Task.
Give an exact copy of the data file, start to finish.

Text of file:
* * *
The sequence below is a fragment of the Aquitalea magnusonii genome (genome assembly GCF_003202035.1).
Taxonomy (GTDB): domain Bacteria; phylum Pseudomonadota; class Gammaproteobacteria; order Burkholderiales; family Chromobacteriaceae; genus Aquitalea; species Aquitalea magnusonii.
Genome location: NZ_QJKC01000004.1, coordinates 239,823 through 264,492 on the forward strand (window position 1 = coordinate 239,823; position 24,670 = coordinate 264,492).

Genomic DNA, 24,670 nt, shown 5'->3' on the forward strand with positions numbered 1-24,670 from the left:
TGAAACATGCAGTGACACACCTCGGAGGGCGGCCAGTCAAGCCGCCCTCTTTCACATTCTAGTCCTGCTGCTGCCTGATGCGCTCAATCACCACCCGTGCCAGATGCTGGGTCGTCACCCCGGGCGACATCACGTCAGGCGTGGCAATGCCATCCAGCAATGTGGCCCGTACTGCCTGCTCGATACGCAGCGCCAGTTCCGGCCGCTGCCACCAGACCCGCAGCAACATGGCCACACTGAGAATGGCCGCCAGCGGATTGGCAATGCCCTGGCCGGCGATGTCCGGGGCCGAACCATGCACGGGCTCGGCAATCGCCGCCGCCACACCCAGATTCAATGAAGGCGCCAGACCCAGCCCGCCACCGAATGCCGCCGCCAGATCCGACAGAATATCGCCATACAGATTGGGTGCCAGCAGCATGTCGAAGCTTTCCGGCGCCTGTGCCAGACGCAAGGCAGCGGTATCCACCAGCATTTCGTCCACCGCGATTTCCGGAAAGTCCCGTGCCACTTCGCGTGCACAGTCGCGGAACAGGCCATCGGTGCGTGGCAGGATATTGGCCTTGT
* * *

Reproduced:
The sequence below is a fragment of the Aquitalea magnusonii genome (genome assembly GCF_003202035.1).
Taxonomy (GTDB): domain Bacteria; phylum Pseudomonadota; class Gammaproteobacteria; order Burkholderiales; family Chromobacteriaceae; genus Aquitalea; species Aquitalea magnusonii.
Genome location: NZ_QJKC01000004.1, coordinates 239,823 through 264,492 on the forward strand (window position 1 = coordinate 239,823; position 24,670 = coordinate 264,492).

Genomic DNA, 24,670 nt, shown 5'->3' on the forward strand with positions numbered 1-24,670 from the left:
TGAAACATGCAGTGACACACCTCGGAGGGCGGCCAGTCAAGCCGCCCTCTTTCACATTCTAGTCCTGCTGCTGCCTGATGCGCTCAATCACCACCCGTGCCAGATGCTGGGTCGTCACCCCGGGCGACATCACGTCAGGCGTGGCAATGCCATCCAGCAATGTGGCCCGTACTGCCTGCTCGATACGCAGCGCCAGTTCCGGCCGCTGCCACCAGACCCGCAGCAACATGGCCACACTGAGAATGGCCGCCAGCGGATTGGCAATGCCCTGGCCGGCGATGTCCGGGGCCGAACCATGCACGGGCTCGGCAATCGCCGCCGCCACACCCAGATTCAATGAAGGCGCCAGACCCAGCCCGCCACCGAATGCCGCCGCCAGATCCGACAGAATATCGCCATACAGATTGGGTGCCAGCAGCATGTCGAAGCTTTCCGGCGCCTGTGCCAGACGCAAGGCAGCGGTATCCACCAGCATTTCGTCCACCGCGATTTCCGGAAAGTCCCGTGCCACTTCGCGTGCACAGTCGCGGAACAGGCCATCGGTGCGTGGCAGGATATTGGCCTTGT